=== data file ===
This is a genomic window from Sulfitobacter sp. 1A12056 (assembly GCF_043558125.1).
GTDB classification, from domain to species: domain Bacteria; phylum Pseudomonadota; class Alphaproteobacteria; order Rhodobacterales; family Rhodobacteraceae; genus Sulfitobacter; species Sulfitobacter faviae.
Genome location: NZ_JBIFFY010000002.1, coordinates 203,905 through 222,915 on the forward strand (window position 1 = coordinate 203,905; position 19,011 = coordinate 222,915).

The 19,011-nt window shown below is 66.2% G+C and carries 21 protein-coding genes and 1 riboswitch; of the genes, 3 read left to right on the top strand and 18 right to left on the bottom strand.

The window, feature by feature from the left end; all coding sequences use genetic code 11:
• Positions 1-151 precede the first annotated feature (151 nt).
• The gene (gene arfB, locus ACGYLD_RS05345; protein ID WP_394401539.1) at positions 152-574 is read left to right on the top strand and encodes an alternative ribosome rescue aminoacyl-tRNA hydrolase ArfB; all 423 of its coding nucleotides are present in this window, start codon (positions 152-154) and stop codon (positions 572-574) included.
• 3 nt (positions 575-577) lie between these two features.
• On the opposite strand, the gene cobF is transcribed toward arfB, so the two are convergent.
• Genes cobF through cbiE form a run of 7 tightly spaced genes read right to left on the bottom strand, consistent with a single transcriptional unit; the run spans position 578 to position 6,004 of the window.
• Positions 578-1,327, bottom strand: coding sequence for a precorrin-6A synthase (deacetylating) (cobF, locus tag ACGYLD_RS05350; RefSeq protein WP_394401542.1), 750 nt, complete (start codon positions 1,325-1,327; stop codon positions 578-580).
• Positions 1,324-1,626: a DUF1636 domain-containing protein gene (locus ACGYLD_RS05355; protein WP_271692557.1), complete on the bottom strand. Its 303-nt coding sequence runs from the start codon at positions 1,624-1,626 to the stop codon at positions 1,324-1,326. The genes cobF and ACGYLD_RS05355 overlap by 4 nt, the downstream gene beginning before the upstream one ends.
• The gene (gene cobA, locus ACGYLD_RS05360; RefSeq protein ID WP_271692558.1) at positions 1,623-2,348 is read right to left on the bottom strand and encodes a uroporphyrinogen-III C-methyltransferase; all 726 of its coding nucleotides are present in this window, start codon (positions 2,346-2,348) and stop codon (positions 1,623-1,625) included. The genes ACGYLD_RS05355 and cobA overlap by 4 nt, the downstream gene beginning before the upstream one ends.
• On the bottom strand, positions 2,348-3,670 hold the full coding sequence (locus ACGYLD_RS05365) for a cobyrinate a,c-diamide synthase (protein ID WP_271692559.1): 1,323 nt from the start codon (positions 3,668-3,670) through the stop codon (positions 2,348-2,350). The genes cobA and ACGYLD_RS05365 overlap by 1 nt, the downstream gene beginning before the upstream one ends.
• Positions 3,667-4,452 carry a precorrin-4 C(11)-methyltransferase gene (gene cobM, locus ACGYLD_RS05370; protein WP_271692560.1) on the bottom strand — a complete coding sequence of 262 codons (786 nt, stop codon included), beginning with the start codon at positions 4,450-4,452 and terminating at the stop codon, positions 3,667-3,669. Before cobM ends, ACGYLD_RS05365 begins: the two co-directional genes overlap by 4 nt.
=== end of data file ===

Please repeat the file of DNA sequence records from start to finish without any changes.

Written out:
This is a genomic window from Sulfitobacter sp. 1A12056 (assembly GCF_043558125.1).
GTDB classification, from domain to species: domain Bacteria; phylum Pseudomonadota; class Alphaproteobacteria; order Rhodobacterales; family Rhodobacteraceae; genus Sulfitobacter; species Sulfitobacter faviae.
Genome location: NZ_JBIFFY010000002.1, coordinates 203,905 through 222,915 on the forward strand (window position 1 = coordinate 203,905; position 19,011 = coordinate 222,915).

The 19,011-nt window shown below is 66.2% G+C and carries 21 protein-coding genes and 1 riboswitch; of the genes, 3 read left to right on the top strand and 18 right to left on the bottom strand.

The window, feature by feature from the left end; all coding sequences use genetic code 11:
• Positions 1-151 precede the first annotated feature (151 nt).
• The gene (gene arfB, locus ACGYLD_RS05345; protein ID WP_394401539.1) at positions 152-574 is read left to right on the top strand and encodes an alternative ribosome rescue aminoacyl-tRNA hydrolase ArfB; all 423 of its coding nucleotides are present in this window, start codon (positions 152-154) and stop codon (positions 572-574) included.
• 3 nt (positions 575-577) lie between these two features.
• On the opposite strand, the gene cobF is transcribed toward arfB, so the two are convergent.
• Genes cobF through cbiE form a run of 7 tightly spaced genes read right to left on the bottom strand, consistent with a single transcriptional unit; the run spans position 578 to position 6,004 of the window.
• Positions 578-1,327, bottom strand: coding sequence for a precorrin-6A synthase (deacetylating) (cobF, locus tag ACGYLD_RS05350; RefSeq protein WP_394401542.1), 750 nt, complete (start codon positions 1,325-1,327; stop codon positions 578-580).
• Positions 1,324-1,626: a DUF1636 domain-containing protein gene (locus ACGYLD_RS05355; protein WP_271692557.1), complete on the bottom strand. Its 303-nt coding sequence runs from the start codon at positions 1,624-1,626 to the stop codon at positions 1,324-1,326. The genes cobF and ACGYLD_RS05355 overlap by 4 nt, the downstream gene beginning before the upstream one ends.
• The gene (gene cobA, locus ACGYLD_RS05360; RefSeq protein ID WP_271692558.1) at positions 1,623-2,348 is read right to left on the bottom strand and encodes a uroporphyrinogen-III C-methyltransferase; all 726 of its coding nucleotides are present in this window, start codon (positions 2,346-2,348) and stop codon (positions 1,623-1,625) included. The genes ACGYLD_RS05355 and cobA overlap by 4 nt, the downstream gene beginning before the upstream one ends.
• On the bottom strand, positions 2,348-3,670 hold the full coding sequence (locus ACGYLD_RS05365) for a cobyrinate a,c-diamide synthase (protein ID WP_271692559.1): 1,323 nt from the start codon (positions 3,668-3,670) through the stop codon (positions 2,348-2,350). The genes cobA and ACGYLD_RS05365 overlap by 1 nt, the downstream gene beginning before the upstream one ends.
• Positions 3,667-4,452 carry a precorrin-4 C(11)-methyltransferase gene (gene cobM, locus ACGYLD_RS05370; protein WP_271692560.1) on the bottom strand — a complete coding sequence of 262 codons (786 nt, stop codon included), beginning with the start codon at positions 4,450-4,452 and terminating at the stop codon, positions 3,667-3,669. Before cobM ends, ACGYLD_RS05365 begins: the two co-directional genes overlap by 4 nt.